By Emma Parker

about us     |        contribute      |       site map       |     disclaimer      |      advertise

The majority of Libyans today have an unshakeable faith in Islam.  This faith shapes the society as a whole and has a strong bearing on how the average Libyan conducts his or her life. Even those Muslims who have ceased to believe fully in Islam retain Islamic habits and attitudes.

The Muslim Holy Book, the Qur'an, meaning recitation, represents the word of God as revealed to the Prophet Mohammed in Mecca and Medina.  The written records of the prophet's life, the Hadith, provide further instructions on how to live a Godly life.

There are two branches of Islam created as a result of a leadership struggle in the early history of the religion.  These are ‘Sunni’ and ‘Shia’.  Most Libyans adhere to the Sunni branch of Islam.

Greater emphasis is placed on the need to dress and behave modestly however the dress code will vary depending on which part of Libya you are travelling to.  In the city of Tripoli there is great freedom in what westerners are able to wear. For men, t-shirts and below the knee shorts are acceptable. It is appropriate for women to wear full length or 3/4 length trousers, skirts below the knee and short or long sleeved t-shirts. Sleeveless tops are frowned upon, as are revealing clothes.  Appropriate clothing is readily available in Tripoli.  There is no need for western women to cover their heads.  Western style bathing costumes can even be worn at expatriate beaches or at secluded beaches found around the coast.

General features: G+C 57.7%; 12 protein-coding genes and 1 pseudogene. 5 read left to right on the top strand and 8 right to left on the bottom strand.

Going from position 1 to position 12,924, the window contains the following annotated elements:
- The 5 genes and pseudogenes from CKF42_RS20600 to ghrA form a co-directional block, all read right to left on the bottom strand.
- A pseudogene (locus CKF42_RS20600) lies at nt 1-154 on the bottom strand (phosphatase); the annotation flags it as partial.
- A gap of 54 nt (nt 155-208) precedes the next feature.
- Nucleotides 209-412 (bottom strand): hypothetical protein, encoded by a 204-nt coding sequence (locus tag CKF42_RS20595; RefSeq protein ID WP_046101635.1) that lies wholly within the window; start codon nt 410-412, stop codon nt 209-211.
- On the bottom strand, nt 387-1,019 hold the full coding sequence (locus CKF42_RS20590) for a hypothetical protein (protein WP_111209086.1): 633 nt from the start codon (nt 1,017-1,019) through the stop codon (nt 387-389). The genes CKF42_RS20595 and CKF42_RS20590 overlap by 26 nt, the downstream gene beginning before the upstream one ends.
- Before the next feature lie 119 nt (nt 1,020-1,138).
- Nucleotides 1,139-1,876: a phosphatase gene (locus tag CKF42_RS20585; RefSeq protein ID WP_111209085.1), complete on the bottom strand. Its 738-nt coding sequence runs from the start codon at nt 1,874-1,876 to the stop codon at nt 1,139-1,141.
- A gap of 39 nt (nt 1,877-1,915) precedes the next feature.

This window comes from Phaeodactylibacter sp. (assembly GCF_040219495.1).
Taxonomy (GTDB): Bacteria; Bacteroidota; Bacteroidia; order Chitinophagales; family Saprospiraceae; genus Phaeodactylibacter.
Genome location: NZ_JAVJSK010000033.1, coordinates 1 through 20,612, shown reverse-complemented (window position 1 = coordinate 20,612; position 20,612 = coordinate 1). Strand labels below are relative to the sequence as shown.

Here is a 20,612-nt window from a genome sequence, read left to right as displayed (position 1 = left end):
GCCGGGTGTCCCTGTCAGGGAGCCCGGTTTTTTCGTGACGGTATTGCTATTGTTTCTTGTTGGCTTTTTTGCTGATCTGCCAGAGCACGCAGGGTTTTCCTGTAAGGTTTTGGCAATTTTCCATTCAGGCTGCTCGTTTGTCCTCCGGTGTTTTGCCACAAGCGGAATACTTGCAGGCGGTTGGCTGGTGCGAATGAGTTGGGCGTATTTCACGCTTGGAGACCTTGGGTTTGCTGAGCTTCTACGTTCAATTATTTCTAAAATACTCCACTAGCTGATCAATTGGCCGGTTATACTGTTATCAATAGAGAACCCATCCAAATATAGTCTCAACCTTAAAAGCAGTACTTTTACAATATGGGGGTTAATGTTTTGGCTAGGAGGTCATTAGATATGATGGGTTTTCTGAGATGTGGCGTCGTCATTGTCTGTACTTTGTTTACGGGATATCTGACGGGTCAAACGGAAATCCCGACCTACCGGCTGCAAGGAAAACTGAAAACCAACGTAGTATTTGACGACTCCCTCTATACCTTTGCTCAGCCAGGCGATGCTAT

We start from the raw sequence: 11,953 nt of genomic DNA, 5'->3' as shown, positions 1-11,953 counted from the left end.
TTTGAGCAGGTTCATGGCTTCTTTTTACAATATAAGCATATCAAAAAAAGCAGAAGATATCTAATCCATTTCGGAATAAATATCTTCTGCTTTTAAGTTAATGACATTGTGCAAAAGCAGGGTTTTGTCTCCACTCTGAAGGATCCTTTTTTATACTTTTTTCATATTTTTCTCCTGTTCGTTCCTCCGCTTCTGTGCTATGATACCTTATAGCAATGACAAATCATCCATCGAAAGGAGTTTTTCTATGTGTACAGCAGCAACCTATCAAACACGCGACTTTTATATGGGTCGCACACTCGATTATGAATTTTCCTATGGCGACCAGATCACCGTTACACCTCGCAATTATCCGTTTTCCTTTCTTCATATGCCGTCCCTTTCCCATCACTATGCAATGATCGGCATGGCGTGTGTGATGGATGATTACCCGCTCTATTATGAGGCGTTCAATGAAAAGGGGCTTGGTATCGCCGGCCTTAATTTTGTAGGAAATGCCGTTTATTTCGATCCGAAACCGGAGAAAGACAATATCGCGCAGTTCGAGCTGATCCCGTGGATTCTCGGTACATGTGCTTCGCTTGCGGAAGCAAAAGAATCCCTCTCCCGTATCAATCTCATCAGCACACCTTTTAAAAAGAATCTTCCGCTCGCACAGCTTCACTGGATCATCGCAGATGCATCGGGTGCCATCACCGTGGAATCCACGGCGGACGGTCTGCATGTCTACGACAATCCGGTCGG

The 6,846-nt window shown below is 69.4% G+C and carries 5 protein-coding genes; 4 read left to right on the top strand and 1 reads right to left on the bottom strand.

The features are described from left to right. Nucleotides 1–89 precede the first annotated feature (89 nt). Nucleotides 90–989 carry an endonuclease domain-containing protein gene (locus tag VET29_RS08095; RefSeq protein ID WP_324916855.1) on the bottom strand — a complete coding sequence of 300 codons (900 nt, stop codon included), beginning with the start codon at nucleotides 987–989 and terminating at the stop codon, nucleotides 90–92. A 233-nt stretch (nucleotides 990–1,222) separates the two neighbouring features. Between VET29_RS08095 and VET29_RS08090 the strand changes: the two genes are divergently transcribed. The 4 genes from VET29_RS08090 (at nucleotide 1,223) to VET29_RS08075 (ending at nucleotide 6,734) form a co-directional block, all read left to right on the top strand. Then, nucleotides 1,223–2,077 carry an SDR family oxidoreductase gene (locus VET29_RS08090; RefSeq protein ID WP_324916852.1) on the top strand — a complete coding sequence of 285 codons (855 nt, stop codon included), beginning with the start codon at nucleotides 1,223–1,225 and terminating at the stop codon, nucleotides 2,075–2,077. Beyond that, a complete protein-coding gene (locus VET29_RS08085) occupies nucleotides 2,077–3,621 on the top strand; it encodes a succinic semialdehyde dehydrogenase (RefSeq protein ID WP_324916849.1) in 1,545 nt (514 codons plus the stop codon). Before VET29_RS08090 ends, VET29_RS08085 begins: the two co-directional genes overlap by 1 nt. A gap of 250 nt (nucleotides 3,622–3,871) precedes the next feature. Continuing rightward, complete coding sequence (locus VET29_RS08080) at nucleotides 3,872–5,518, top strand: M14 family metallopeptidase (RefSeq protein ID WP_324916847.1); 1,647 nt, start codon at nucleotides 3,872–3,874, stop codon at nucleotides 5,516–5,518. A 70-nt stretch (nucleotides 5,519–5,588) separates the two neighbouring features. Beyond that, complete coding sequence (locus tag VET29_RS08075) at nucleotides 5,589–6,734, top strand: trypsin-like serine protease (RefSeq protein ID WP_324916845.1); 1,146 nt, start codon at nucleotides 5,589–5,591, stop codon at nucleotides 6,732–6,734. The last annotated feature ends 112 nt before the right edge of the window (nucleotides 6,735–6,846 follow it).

Outside of the city, in neighbouring regions, where expats are smaller in number, the dress code is certainly more modest. Long sleeved t-shirts for women would be advised, as would full length or 3/4 length skirts or trousers.

It  is important to remember to dress in a way that is respectful to the Muslim faith. It is recommended for women that you carry a pashmina or light shawl to allow you to cover up if the situation so requires.  When meeting in the homes of other expats, or at expatriate events there is  less of a need to be covered.

> back to libyan culture